The only seed that I think could totally fail is the onion I planted as scallions or bunching onions.  Onion seeds are given an average life of 2 years with 7 years being listed as their extreme germination.  I took two packets of onions, one dated 2005 and one dated 2008 and mixed them up with a couple new very small packets dated 2012 and 2013.  Since I’m not growing for bulbs but only to get some green onions, I’m hoping enough will sprout to give us at least a few.

Planted, Watered, Waiting to Sprout

Planted, Watered, Waiting to Sprout

It’s all in the ground and watered.  We’ll soon know if we’ll have enough seeds sprouting to make the experiment worth while.  Over the next couple days I’ll plant another bed of greens, lettuces, radish, spinach and collards.  That will all be with relatively current model years of seed so my risk there will be very low.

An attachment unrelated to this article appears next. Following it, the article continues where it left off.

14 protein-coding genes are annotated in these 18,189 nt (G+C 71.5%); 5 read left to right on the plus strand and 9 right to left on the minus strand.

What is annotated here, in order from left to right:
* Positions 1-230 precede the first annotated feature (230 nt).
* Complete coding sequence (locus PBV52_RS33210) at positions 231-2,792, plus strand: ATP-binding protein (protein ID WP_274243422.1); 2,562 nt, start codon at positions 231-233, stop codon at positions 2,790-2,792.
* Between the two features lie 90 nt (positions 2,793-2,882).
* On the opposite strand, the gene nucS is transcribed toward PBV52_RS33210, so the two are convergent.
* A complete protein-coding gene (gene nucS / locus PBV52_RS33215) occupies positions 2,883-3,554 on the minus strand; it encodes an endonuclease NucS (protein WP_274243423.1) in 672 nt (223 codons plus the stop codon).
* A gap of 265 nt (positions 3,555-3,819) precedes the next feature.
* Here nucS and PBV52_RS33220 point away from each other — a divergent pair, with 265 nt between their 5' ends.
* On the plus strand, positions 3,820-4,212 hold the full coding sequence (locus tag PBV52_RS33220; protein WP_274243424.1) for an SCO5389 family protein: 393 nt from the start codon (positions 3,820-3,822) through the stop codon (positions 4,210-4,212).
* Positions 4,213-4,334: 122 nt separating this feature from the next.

Fearing Burr

Fearing Burr

As an aside to the mention of the Vilmorin-Andrieux book, which is relatively well known, the whole layout and style of their book was lifted or “borrowed” from a more obscure American book first published in 1863 titled The Field and Garden Vegetables of America:  Containing Full Descriptions of Nearly Eleven Hundred Species and Varieties; with Directions for Propagation, Culture, and Use, by Fearing Burr.

Imagine a listing of eleven hundred different varieties of vegetables available to gardeners in 1863 and it’s easier to realize the true loss of diversity in seeds that has been occurring.  The catalog today is unfortunately much smaller.  It’s a good reason to both save seeds and to support the smaller seed producers who are trying to maintain the old varieties.

White Wine Vinegar Marinated Cucumbers

Monday, August 19th, 2013
Marinated Cucumbers

Marinated Cucumbers

The cucumbers are prolific this year.  Some of them hide themselves well under the nearby zucchini plant leaves so they tend to get bigger than the ideal size before they’re found.  The larger cukes can get a little bitter so a pre-salting will draw that bitterness out.

Here’s a recipe that can use up a lot of cucumbers: